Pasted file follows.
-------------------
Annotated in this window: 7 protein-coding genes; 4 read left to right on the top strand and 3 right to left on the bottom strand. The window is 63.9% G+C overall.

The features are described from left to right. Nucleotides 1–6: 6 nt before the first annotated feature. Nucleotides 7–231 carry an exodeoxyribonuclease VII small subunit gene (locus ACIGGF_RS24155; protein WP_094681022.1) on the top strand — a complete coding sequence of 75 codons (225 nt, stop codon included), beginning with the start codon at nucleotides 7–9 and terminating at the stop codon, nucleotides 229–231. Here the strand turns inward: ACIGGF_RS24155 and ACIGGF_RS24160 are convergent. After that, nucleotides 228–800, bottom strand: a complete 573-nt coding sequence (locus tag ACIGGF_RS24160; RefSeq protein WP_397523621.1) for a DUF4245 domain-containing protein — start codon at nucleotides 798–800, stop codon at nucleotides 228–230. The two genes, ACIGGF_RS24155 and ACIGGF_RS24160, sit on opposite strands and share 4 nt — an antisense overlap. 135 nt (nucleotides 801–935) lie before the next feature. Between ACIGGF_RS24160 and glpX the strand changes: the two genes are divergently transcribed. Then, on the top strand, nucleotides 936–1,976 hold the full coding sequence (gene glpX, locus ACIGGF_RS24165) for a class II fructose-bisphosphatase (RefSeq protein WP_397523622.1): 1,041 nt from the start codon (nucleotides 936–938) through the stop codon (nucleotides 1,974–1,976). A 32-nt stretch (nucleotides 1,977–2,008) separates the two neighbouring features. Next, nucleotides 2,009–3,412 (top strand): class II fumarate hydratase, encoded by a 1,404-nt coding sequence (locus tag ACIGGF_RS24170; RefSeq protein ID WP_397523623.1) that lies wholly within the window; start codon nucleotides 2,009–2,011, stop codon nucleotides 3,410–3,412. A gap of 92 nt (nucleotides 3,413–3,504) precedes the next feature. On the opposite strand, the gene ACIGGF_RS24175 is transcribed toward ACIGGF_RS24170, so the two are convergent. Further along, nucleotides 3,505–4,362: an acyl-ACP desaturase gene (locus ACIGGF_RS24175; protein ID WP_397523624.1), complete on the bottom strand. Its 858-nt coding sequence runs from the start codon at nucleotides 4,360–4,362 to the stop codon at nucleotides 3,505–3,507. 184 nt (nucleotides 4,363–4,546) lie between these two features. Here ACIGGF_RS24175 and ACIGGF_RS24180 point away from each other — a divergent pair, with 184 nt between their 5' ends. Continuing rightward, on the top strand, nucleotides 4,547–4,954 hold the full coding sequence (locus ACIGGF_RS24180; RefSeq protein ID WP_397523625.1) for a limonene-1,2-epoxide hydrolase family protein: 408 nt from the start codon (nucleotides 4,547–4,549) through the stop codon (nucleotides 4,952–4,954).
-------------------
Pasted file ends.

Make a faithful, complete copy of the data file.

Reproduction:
Annotated in this window: 7 protein-coding genes; 4 read left to right on the top strand and 3 right to left on the bottom strand. The window is 63.9% G+C overall.

The features are described from left to right. Nucleotides 1–6: 6 nt before the first annotated feature. Nucleotides 7–231 carry an exodeoxyribonuclease VII small subunit gene (locus ACIGGF_RS24155; protein WP_094681022.1) on the top strand — a complete coding sequence of 75 codons (225 nt, stop codon included), beginning with the start codon at nucleotides 7–9 and terminating at the stop codon, nucleotides 229–231. Here the strand turns inward: ACIGGF_RS24155 and ACIGGF_RS24160 are convergent. After that, nucleotides 228–800, bottom strand: a complete 573-nt coding sequence (locus tag ACIGGF_RS24160; RefSeq protein WP_397523621.1) for a DUF4245 domain-containing protein — start codon at nucleotides 798–800, stop codon at nucleotides 228–230. The two genes, ACIGGF_RS24155 and ACIGGF_RS24160, sit on opposite strands and share 4 nt — an antisense overlap. 135 nt (nucleotides 801–935) lie before the next feature. Between ACIGGF_RS24160 and glpX the strand changes: the two genes are divergently transcribed. Then, on the top strand, nucleotides 936–1,976 hold the full coding sequence (gene glpX, locus ACIGGF_RS24165) for a class II fructose-bisphosphatase (RefSeq protein WP_397523622.1): 1,041 nt from the start codon (nucleotides 936–938) through the stop codon (nucleotides 1,974–1,976). A 32-nt stretch (nucleotides 1,977–2,008) separates the two neighbouring features. Next, nucleotides 2,009–3,412 (top strand): class II fumarate hydratase, encoded by a 1,404-nt coding sequence (locus tag ACIGGF_RS24170; RefSeq protein ID WP_397523623.1) that lies wholly within the window; start codon nucleotides 2,009–2,011, stop codon nucleotides 3,410–3,412. A gap of 92 nt (nucleotides 3,413–3,504) precedes the next feature. On the opposite strand, the gene ACIGGF_RS24175 is transcribed toward ACIGGF_RS24170, so the two are convergent. Further along, nucleotides 3,505–4,362: an acyl-ACP desaturase gene (locus ACIGGF_RS24175; protein ID WP_397523624.1), complete on the bottom strand. Its 858-nt coding sequence runs from the start codon at nucleotides 4,360–4,362 to the stop codon at nucleotides 3,505–3,507. 184 nt (nucleotides 4,363–4,546) lie between these two features. Here ACIGGF_RS24175 and ACIGGF_RS24180 point away from each other — a divergent pair, with 184 nt between their 5' ends. Continuing rightward, on the top strand, nucleotides 4,547–4,954 hold the full coding sequence (locus ACIGGF_RS24180; RefSeq protein ID WP_397523625.1) for a limonene-1,2-epoxide hydrolase family protein: 408 nt from the start codon (nucleotides 4,547–4,549) through the stop codon (nucleotides 4,952–4,954).